Japanese whalers killed a total of 333 minke whales in the Antarctic

At least 333 of the small minke whales killed by Japanese whalers in the Antarctic under the program of environmental studies, which is supported by the government. Reported by ABC News.

The expedition lasted four months, it was attended by five whaling ships. Her goal was to take the “biological samples” in order to calculate quotas for the catch of whales and learn more about the marine ecosystem of the Antarctic. According to the Associated Press, activists previously attempted to prevent such actions, this time seriously in research did not interfere.

Whaling for profit is prohibited by the International Convention on the regulation of whaling. Along with this under an international agreement in 1987 allowed “to carry out research on whales with possible fatal outcome”. Official Tokyo insists that operates strictly within the legal framework, however, occasionally becomes the object of attention of conservationists: those accused Japan that it covers “research purposes”, and actually whale meat sold in supermarkets of the country.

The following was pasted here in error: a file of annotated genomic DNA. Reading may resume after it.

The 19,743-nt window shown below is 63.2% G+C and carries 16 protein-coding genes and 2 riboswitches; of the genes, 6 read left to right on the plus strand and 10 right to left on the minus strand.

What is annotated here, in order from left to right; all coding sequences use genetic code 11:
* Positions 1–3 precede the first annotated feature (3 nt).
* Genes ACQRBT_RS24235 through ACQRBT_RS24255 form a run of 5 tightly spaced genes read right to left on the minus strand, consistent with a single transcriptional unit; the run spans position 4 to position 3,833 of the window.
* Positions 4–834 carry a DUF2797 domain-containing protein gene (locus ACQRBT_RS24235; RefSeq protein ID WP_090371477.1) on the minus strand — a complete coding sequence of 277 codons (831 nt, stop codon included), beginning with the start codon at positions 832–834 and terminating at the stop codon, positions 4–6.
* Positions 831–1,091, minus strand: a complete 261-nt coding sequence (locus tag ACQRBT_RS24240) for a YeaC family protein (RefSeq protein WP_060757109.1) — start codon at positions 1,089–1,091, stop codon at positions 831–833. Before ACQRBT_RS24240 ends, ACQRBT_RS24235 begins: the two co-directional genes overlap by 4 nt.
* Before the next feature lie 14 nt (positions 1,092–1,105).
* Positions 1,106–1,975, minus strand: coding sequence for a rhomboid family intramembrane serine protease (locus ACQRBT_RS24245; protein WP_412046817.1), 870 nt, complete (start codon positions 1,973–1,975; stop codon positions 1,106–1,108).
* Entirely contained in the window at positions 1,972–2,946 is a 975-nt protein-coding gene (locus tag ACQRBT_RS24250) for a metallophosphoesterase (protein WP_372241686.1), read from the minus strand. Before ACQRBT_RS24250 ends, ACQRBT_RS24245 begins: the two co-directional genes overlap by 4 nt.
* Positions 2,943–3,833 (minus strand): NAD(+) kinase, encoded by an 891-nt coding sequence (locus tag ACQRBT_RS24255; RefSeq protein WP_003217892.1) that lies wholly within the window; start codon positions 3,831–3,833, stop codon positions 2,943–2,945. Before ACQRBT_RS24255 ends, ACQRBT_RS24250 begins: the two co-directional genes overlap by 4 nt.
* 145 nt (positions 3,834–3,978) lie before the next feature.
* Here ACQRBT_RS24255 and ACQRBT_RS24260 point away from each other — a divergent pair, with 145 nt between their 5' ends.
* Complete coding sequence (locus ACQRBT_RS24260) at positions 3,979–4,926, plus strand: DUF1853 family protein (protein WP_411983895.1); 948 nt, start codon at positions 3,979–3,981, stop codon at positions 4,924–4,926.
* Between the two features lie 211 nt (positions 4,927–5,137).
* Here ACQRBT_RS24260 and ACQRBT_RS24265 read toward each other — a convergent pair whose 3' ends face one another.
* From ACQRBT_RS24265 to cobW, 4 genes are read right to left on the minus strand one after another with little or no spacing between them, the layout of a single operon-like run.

In 2014, the Hague court has banned whaling in the Antarctic. Japan has prepared a new plan which promised to reduce the production of minke whales in the third — to 333, as well as to expand scientific research that does not require killing whales.

Earlier it was reported that an international team of marine biologists were able for the first time to capture on video the rare whales, minke whales Omura, in their natural habitat.